Subsequently, a ceasefire was agreed at the end of October last year and negotiations continue for an interim government ahead of presidential and legislative elections on December 24, 2021.

tripartite alliance

Greek Prime Minister Kyriakos Mitsotakis, Head of the Greek Cypriot administration Nicos Anastasiades and Egyptian President Abdel Fattah al-Sisi reiterated their commitment to the alliance established in Athens.

In a joint statement following the Ninth Trilateral Summit on Cooperation and Coordination, the leaders of the Greek, Greek Cypriot and Egyptian governments underlined their countries’ support for each other’s positions on a number of key issues – including the Cyprus, Libya, the crisis in the Eastern Mediterranean, Syria, the Palestinian-Israeli dispute, illegal immigration, cooperation in the energy sector and the Grand Ethiopian Renaissance Dam (GERD) which caused serious problems between Egypt and Ethiopia.

Reiterating the Greek-Cypriot narrative on the Cyprus issue, the countries noted that a two-zone, two-community federation with one sovereignty, one international entity and one citizenship is the only solution.

Referring to the maritime zones of the Eastern Mediterranean, the countries accused Turkey of violating the maritime zones established by international law. The countries also said exclusive economic zones have already been established off the island of Cyprus, making drilling and seismic surveys carried out by Turkish vessels in the area “illegal”.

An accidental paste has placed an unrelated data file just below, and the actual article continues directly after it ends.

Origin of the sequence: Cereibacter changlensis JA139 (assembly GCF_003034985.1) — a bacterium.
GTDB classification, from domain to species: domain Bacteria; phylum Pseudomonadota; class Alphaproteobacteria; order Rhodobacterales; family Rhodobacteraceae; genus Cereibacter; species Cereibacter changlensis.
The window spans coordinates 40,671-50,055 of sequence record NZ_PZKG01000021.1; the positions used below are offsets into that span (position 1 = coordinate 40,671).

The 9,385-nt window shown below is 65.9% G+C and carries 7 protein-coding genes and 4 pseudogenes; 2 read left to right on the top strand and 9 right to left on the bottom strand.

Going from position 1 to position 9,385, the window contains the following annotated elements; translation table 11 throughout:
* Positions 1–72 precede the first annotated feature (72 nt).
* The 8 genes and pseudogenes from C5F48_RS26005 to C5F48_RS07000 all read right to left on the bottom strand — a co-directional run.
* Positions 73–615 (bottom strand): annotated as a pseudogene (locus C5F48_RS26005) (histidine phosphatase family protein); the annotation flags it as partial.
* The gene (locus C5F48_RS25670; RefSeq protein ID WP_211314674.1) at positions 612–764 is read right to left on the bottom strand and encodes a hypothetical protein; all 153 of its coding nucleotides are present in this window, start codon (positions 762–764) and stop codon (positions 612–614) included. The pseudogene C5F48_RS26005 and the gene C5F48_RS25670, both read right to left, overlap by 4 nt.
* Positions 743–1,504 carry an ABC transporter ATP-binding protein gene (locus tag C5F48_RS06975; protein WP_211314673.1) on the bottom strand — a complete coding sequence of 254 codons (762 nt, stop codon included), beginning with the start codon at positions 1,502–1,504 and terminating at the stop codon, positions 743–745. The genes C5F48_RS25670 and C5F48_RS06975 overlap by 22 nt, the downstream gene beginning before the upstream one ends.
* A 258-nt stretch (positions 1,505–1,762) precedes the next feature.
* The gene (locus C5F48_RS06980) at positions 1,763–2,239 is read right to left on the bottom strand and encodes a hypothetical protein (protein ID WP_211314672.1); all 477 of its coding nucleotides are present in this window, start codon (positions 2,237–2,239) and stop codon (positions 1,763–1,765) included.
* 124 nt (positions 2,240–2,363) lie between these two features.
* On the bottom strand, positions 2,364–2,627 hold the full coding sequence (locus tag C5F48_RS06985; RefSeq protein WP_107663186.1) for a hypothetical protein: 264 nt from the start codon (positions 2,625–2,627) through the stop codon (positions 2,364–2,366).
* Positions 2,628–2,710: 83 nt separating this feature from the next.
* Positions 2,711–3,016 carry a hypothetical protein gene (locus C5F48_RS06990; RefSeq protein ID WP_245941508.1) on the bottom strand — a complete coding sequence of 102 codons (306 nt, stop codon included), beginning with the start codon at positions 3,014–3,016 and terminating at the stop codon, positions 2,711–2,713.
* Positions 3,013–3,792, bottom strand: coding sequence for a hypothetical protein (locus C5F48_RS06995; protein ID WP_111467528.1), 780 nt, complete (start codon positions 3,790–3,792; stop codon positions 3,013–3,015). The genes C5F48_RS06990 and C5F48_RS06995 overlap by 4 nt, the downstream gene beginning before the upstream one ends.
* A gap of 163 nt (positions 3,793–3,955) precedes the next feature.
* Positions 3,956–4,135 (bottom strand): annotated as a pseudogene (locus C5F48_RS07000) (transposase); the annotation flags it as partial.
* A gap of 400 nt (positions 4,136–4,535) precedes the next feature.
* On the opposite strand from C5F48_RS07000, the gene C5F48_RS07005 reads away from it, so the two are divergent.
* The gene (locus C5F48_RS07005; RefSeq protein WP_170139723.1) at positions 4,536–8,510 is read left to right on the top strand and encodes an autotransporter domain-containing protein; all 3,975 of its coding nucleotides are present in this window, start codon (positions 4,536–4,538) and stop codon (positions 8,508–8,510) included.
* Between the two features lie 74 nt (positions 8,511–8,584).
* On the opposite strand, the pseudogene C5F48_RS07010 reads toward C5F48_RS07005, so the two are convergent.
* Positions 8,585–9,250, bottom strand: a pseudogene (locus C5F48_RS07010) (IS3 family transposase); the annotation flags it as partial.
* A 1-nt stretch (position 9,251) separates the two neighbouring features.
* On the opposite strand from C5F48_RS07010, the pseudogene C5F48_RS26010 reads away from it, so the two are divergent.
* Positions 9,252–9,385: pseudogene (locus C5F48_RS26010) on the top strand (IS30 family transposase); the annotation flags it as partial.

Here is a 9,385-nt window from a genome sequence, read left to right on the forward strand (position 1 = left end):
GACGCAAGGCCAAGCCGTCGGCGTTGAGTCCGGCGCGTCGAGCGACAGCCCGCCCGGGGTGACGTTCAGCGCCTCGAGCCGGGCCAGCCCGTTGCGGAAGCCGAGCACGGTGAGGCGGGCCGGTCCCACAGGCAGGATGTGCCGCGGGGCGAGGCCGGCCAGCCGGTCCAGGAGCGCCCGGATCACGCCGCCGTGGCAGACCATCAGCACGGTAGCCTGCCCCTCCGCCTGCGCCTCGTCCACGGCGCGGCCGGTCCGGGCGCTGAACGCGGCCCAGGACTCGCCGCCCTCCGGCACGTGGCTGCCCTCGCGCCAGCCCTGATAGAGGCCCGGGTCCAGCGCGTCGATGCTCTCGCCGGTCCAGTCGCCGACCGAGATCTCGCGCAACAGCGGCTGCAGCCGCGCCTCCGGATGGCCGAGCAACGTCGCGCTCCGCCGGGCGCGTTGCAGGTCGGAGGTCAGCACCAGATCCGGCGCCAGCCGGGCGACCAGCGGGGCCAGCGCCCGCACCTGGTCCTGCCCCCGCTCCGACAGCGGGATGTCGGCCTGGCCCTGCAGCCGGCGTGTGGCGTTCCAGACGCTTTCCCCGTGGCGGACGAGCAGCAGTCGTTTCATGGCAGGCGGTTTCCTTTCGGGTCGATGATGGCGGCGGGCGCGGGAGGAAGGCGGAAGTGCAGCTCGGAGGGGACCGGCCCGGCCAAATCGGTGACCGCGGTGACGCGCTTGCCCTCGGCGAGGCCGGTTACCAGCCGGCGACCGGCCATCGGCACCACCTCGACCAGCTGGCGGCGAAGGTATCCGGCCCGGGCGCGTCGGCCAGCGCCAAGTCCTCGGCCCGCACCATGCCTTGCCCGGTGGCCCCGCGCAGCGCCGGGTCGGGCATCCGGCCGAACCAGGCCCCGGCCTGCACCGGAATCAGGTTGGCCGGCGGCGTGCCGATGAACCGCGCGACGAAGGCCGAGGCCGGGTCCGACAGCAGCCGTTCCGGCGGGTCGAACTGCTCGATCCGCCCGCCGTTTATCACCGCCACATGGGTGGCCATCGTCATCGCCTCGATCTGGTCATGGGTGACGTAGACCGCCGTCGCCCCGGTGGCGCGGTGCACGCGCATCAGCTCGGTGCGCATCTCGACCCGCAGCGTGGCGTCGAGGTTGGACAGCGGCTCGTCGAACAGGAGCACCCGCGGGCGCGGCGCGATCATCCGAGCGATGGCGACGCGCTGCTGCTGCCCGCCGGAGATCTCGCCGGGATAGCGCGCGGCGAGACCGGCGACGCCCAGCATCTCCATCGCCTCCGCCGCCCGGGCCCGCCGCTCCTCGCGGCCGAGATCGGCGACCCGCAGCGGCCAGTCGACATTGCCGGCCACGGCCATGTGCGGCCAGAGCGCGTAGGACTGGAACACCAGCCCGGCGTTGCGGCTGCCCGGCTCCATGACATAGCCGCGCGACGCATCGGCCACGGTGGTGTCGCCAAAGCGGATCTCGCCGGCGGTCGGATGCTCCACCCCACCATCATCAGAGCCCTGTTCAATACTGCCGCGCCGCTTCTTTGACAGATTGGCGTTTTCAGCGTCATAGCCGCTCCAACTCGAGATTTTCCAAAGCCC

In the statement, it was also stated that Turkey is violating Greek national airspace and the continental shelf of the Aegean Sea.

In the same way, the countries underlined that the memorandum of understanding between Libya and Turkey on the delimitation of areas of maritime jurisdiction in the Mediterranean cannot produce legal effects.

Greece and the Greek Cypriot administration have also firmly and openly reiterated their support for Egypt regarding the Grand Ethiopian Renaissance Dam (GERD) which has caused a serious dispute between Egypt and Ethiopia.

“We recognize the existential threat that the GERD could pose to Egypt if operated unilaterally,” the statement added.

Despite the deepening strategic ties between Greece, the Greek Cypriot administration and Israel, the countries said they supported the formation of an independent and viable Palestinian state with secure and recognized borders in the pre-alignment 1967, with East Jerusalem as its capital, adding that they also recognize Israel’s right to exist in peace and security.

Expressing their satisfaction with the level of cooperation, the countries unveiled a plan that foresees the creation of a tripartite electricity interconnection that would allow the transmission of Egyptian electricity to Europe via Greece.

The parties have agreed that the next trilateral summit will take place in Egypt in the second half of 2022.

The Anadolu Agency website contains only part of the news offered to subscribers on the AA News Broadcast System (HAS), and in a summary form.